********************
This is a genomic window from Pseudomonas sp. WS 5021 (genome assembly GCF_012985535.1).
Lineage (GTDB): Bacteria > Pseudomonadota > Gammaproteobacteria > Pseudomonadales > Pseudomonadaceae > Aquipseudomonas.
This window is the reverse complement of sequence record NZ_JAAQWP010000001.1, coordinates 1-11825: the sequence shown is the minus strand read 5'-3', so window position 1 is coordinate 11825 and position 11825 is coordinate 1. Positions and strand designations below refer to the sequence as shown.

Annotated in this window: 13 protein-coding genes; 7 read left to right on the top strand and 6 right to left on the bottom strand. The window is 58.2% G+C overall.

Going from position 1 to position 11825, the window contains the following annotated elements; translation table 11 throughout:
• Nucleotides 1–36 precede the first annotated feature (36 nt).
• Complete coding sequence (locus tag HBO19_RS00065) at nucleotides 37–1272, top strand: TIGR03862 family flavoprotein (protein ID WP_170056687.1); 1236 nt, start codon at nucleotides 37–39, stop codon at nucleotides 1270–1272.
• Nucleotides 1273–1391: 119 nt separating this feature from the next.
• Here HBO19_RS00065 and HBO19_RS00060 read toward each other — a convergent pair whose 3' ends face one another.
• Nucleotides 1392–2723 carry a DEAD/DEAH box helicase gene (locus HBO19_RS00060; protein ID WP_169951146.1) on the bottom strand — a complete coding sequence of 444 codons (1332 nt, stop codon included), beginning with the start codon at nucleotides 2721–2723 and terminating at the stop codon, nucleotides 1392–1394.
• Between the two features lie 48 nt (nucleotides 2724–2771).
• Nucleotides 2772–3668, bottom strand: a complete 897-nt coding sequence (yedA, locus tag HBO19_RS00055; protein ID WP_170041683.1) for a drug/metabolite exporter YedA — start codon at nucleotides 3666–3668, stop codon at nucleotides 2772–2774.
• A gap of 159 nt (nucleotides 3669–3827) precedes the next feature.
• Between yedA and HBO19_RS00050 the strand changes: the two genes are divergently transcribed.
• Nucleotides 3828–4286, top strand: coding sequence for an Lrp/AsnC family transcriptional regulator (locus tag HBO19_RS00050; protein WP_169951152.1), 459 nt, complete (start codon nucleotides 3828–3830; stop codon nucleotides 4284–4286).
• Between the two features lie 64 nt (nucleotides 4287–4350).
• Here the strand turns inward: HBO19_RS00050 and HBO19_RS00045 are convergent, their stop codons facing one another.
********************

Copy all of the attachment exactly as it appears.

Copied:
This is a genomic window from Pseudomonas sp. WS 5021 (genome assembly GCF_012985535.1).
Lineage (GTDB): Bacteria > Pseudomonadota > Gammaproteobacteria > Pseudomonadales > Pseudomonadaceae > Aquipseudomonas.
This window is the reverse complement of sequence record NZ_JAAQWP010000001.1, coordinates 1-11825: the sequence shown is the minus strand read 5'-3', so window position 1 is coordinate 11825 and position 11825 is coordinate 1. Positions and strand designations below refer to the sequence as shown.

Annotated in this window: 13 protein-coding genes; 7 read left to right on the top strand and 6 right to left on the bottom strand. The window is 58.2% G+C overall.

Going from position 1 to position 11825, the window contains the following annotated elements; translation table 11 throughout:
• Nucleotides 1–36 precede the first annotated feature (36 nt).
• Complete coding sequence (locus tag HBO19_RS00065) at nucleotides 37–1272, top strand: TIGR03862 family flavoprotein (protein ID WP_170056687.1); 1236 nt, start codon at nucleotides 37–39, stop codon at nucleotides 1270–1272.
• Nucleotides 1273–1391: 119 nt separating this feature from the next.
• Here HBO19_RS00065 and HBO19_RS00060 read toward each other — a convergent pair whose 3' ends face one another.
• Nucleotides 1392–2723 carry a DEAD/DEAH box helicase gene (locus HBO19_RS00060; protein ID WP_169951146.1) on the bottom strand — a complete coding sequence of 444 codons (1332 nt, stop codon included), beginning with the start codon at nucleotides 2721–2723 and terminating at the stop codon, nucleotides 1392–1394.
• Between the two features lie 48 nt (nucleotides 2724–2771).
• Nucleotides 2772–3668, bottom strand: a complete 897-nt coding sequence (yedA, locus tag HBO19_RS00055; protein ID WP_170041683.1) for a drug/metabolite exporter YedA — start codon at nucleotides 3666–3668, stop codon at nucleotides 2772–2774.
• A gap of 159 nt (nucleotides 3669–3827) precedes the next feature.
• Between yedA and HBO19_RS00050 the strand changes: the two genes are divergently transcribed.
• Nucleotides 3828–4286, top strand: coding sequence for an Lrp/AsnC family transcriptional regulator (locus tag HBO19_RS00050; protein WP_169951152.1), 459 nt, complete (start codon nucleotides 3828–3830; stop codon nucleotides 4284–4286).
• Between the two features lie 64 nt (nucleotides 4287–4350).
• Here the strand turns inward: HBO19_RS00050 and HBO19_RS00045 are convergent, their stop codons facing one another.